In some cases, you’ll still need to adjust some clips which are a bit loud or, more likely, a bit soft. The good news is that now, you are adjusting for the exceptions, rather than everything.

What I generally do is open the Compound clip and adjust the clips inside as necessary. I almost never apply keyframes or adjustments to the Compound clip, just the clips inside it.


I am a huge fan of the Limiter effect and its cousins, the Compressor and Multi-band Compressor, because they simplify the process of setting levels and preventing distortion. While I like compressors, I’ve found that in Final Cut, the Limiter effect is easier to use.

While I do move complex mixes into Audition, for simple projects like this, creating compound clips and applying the Limiter effect makes my audio life easy and helps me get projects done on time and without excessive audio stress.

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32 Responses to FCP X: Boost and Smooth Audio Levels

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  1. Florian says:

    Thank you for this tutorial, it’s a great help for a not-so-audio-wavy person like me. Following along in FCPX I have noticed something that I had also previously noticed working with the Logic compressor in FCPX.

    As you described I have set the Output Level of the Limiter effect to be -1dB, but the limiter instead limits at -7 dB according to FCPXs audio-meter, so setting the limiter to 0dB actually limits to -6db.

    I have to raise the audio-level of the clip by 6dB to peak at 0dB — or raise by 5dB to have 1dB headroom.

    As I mentioned the same thing happens when I use the Logic Compressor Effect’s Limiter in FCPX.

    Why is that and where does this 6dB dampening come from?



    • LarryJ says:


      You are seeing the difference between mono and stereo sources.

      What you describe is typical when the filter expects a stereo signal, but is fed a mono source..


  2. jduke@dukehome.com says:


    So, in this case, what is the best way to approach a mono audio using the Limiter?



  3. Paul Antico says:


    It would seem that FCPX should have a way to be able to work with mono tracks without needing a workaround? Particularly an undocumented one? Does this explain how the clip waveform shows different levels than the meters in this situation?

    • Larry Jordan says:


      This isn’t an FCP X issue. It is built into the definition of audio levels of mono vs stereo clips. ProTools, Audition, FCP 7, FCP X, Premiere – they all adjust audio levels by 3 dB per channel when converting from mono to stereo or back.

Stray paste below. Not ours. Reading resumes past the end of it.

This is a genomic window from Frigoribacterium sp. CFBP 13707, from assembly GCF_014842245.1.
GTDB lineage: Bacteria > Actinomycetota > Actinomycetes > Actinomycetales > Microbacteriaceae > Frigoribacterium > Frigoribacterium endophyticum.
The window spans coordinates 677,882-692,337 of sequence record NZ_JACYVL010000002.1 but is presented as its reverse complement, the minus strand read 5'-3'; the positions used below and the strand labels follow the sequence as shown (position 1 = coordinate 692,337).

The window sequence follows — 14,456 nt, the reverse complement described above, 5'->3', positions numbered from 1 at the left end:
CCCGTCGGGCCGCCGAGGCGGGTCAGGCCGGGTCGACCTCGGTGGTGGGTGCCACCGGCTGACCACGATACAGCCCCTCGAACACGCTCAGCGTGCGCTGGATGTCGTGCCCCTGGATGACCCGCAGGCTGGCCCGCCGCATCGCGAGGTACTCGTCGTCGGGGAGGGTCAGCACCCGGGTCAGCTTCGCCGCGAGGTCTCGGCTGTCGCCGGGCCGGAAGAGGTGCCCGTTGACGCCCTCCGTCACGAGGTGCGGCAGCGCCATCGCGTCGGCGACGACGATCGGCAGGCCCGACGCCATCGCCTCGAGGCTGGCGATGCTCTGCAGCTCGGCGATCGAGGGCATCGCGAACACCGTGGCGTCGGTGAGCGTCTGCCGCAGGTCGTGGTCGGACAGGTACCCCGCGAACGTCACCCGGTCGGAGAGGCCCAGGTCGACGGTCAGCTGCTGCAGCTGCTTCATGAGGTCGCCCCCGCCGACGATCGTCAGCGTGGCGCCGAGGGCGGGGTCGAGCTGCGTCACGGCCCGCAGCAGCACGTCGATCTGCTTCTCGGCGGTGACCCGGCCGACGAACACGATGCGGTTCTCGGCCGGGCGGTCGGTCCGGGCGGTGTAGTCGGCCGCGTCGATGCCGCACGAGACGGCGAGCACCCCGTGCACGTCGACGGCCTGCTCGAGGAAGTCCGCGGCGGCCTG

Once you understand how it works, it isn’t an issue. However, I grant, figuring it out the first time requires some head-scratching.


  4. Paul says:

    Is there any place I can read up and/or get more info on this? I am still unclear about what actually is happening and why.

    • LarryJ says:


      Sure. Google search for audio filters, or audio training. The behavior of these effects is the same in Adobe Audition or Avid ProTools, both of which have books written about these effects.


      • Paul says:

        I typically I record a mono signal which imports as dual mono. When applying the limiter or compressor, the clip waveforms don’t match the meters and the meters don’t follow the limiter settings. Wild!

        I must say I am having a hard time finding any documentation of this situation. It would seem to me that a reasonable percentage of video would have a single mono audio source, and given that situation, some note about how limiters and compressors and perhaps other audio effects do not actually work as expected and/or dialed in would be in order. Very confusing. I had no idea about this.

        Clearly, I am not getting it and missing something! For sure I’m missing 6 dB !! I’m sure I put it here somewhere—!

  5. Thank you so much for this and many other great tutorials. I’m addicted to this one – I love that I can make great audio without even understanding what I’m doing and why – but the result is just perfect every time. I keep coming back to read again why it works, because it takes me by surprise every time. Thumbs up for your very professional and yet pedagogical tutorials that makes it easy for people at all levels to use.

  6. Gerry Loew says:

    What are your thoughts on using the Logic Compressor in FCP X? Any need for it
    given the Limiter seems to accomplish the same thing with less “strong arming” so to speak?


  7. Joel Abrego says:

    Hi, I followed the Limiter step by step but after I save the video, I play it on the quicktime and the volume is still low, I use Ableton Live for my own talent and I want to put the audio without it diminishing to the point where I can barely hear the audio, what do you advise me to do?

    • Larry says:


      You should be able to hear an immediate improvement in audio levels when playing the clip inside FCP X. Exporting is not necessary to hear the change. If you can’t hear the effect inside FCP X, then you applying the filter incorrectly.

      Recheck your settings.


  8. David says:

    Many thanks for the great tip Larry! 🙂


  9. Javier says:

    Thanks Larry for this, I’m trying it now.
    But could you clarify for me what the difference in FCPX is between “volume” and “gain” ? I mean in practical terms, what are they doing differently to the audio signal? And which do you apply first? It seems often the terms are used interchangeably, like there used to be a Gain Adjust command that now seems to be the Volume Adjust command, but is it doing the same thing or something different? Thanks!

    • Larry says:


      Yup, you’re right – volume, levels and gain are used interchangeably. Volume refers to that line in the clip you drag up and down. (If you want to be precise, levels refers to recording and gain refers to playback… or, um, maybe the other way ’round.)

      If you are going to add an audio filter to change levels, don’t change the volume setting for the clip. Leave the volume line (or setting in the Inspector) at 0 dB.

      Adding a filter provides additional processing, beyond simply increasing the volume.

      For me, I only add a gain filter if the audio is so low that it requires more than 12 dB of increase to be heard.


  10. Don Scott says:

    Thank you for this! I am the creator of the Cockatude video cast on youtube.com. Our hour long videos have up to 11 cockatoos in the room. Each of them is capable of 125 decibel blasts intermittently. Imagine using keyframes to adjust volume with up to 200 vocalizations from dinosaurs in the mix!

    Thanks again for this brilliant tip!